Saint Omer – movie review

Based on a true story, this is a dramatic recreation of a court case that took place in the French town of Saint Omer in 2016.

Laurence Coly (Guslagie Malanda) is a young mother and Senegalese immigrant who is put on trial for having killed her fifteen months old daughter, supposedly to protect her from evil spirits. Observing the trial is Rama (Kayije Kagame in her feature film debut), a writer and literary professor also of Senegalese background. Four months pregnant she feels some sort of emotional connection with Laurence. Rama plans to write a novel about the case, shaping it as a modern-day retelling of the Greek legend of Medea. As the trial continues Rama begins to feel increasingly uneasy and anxious about her own life and impending motherhood.

Saint Omer is the first fictional feature film directed by Alice Diop, a filmmaker whose previous films have been documentaries exploring injustices and social issues in contemporary France. It’s easy to see her interest in this story which explores themes of complex mother/daughter relationships, race, guilt, human connections and the immigrant experience. Saint Omer was inspired by an actual court case which Diop attended and was moved by the events and tragic story that unfolded. Diop and co-writers Amrita David and Marie N’Diaye have drawn heavily from the actual trial transcripts to shape the film.

However, Diop’s sparse and stylistic direction, her restrained and deliberate directorial choices, and enigmatic approach to the material keep the audience at an emotional distance from the drama playing out in the courtroom. The film itself is observational in style and is also heavily dialogue-driven. But while a character is talking Cesar award winning cinematographer Claire Mathon (Portrait of a Lady on Fire) focuses the camera elsewhere, a distracting device that is not always successful. She shot the film largely in tones of brown and amber, adding to the bleak and sombre mood of the film. The trial itself avoids the usual cliches of the courtroom drama. But it thus lacks any real dramatic tension and offers no clear resolution, and audiences may struggle to connect with it.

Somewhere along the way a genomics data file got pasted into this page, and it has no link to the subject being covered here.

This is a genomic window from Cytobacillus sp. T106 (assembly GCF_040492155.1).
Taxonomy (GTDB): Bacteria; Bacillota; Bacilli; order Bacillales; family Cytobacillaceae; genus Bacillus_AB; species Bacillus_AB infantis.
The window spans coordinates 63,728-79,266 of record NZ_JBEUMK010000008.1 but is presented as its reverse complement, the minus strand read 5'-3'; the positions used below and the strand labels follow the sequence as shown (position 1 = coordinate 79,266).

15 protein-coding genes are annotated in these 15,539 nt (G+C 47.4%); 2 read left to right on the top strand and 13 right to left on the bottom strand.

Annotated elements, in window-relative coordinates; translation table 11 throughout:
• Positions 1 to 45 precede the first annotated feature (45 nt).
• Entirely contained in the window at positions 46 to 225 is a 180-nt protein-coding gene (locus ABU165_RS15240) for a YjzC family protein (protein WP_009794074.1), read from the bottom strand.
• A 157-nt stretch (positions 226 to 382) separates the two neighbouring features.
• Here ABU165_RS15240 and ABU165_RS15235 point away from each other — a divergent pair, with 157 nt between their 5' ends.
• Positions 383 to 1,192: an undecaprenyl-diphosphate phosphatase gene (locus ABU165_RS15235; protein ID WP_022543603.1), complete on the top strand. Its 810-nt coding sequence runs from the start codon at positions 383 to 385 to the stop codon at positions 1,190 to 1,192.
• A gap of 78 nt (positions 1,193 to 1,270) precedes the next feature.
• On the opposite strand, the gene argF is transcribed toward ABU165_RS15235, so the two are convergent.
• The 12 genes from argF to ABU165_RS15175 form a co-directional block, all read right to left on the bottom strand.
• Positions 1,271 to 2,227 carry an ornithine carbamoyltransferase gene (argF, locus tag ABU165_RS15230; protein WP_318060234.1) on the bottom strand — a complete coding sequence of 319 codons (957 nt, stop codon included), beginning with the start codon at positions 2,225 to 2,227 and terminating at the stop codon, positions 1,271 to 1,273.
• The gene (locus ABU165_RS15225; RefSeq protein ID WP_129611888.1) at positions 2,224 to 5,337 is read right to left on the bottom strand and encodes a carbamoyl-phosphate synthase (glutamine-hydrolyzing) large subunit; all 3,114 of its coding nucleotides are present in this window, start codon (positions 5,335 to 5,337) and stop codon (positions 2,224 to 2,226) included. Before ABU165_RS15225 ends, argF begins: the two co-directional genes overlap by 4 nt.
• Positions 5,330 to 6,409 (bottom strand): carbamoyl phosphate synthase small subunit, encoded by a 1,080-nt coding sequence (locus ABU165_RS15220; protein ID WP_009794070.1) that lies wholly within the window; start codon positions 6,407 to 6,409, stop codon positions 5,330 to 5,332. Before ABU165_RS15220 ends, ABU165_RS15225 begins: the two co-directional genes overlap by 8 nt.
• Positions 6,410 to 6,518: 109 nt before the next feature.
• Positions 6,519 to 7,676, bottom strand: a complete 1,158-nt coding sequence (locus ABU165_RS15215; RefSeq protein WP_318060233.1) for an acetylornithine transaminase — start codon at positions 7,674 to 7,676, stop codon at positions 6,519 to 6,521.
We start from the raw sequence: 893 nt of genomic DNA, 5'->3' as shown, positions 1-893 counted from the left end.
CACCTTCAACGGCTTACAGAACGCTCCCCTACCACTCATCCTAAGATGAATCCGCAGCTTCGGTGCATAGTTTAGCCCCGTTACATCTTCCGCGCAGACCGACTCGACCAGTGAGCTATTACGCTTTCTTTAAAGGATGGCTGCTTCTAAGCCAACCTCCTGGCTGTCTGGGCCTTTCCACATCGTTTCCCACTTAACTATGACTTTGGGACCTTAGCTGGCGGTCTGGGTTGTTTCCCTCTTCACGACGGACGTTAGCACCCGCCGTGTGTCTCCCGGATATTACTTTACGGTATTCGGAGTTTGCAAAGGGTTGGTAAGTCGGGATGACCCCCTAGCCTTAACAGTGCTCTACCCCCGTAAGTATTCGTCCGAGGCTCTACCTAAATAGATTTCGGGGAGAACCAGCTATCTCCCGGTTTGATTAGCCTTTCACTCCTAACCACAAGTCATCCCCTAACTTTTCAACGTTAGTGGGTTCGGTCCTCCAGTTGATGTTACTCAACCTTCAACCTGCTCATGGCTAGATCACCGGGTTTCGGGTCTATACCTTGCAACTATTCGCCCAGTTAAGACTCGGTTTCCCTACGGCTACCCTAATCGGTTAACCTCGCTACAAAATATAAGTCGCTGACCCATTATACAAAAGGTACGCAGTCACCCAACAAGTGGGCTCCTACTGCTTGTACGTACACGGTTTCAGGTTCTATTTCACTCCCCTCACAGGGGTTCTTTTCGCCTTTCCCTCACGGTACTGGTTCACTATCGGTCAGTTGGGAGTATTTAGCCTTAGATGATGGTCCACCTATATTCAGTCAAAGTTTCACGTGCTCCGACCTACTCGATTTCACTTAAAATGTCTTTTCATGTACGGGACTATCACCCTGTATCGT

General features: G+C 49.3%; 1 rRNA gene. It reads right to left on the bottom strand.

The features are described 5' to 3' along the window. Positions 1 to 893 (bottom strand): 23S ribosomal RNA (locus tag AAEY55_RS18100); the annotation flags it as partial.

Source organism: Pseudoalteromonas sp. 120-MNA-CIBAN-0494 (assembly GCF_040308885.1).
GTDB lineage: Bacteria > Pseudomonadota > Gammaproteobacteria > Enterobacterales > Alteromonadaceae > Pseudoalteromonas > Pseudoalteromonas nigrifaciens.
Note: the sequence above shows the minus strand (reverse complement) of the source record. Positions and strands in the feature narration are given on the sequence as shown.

Anna le Mouel’s production design is superb, especially in recreating the interior of the courtroom with its brown-paneled walls.

Malanda (My Friend Victoria) brings subtle nuances to her performance as Laurence and conveys her sense of guilt and uncertainty. And although Kagame’s role is largely passive and introspective, she allows a range of conflicting emotions to play out across her face, and we can see her processing her thoughts and fears while observing the trial.

While Saint Omer has received numerous awards and played well on the film festival circuit, it’s not an easy film to watch or understand. It probably won’t appeal to casual cinemagoers more attuned to the light entertainment of vapid blockbusters.

Greg King

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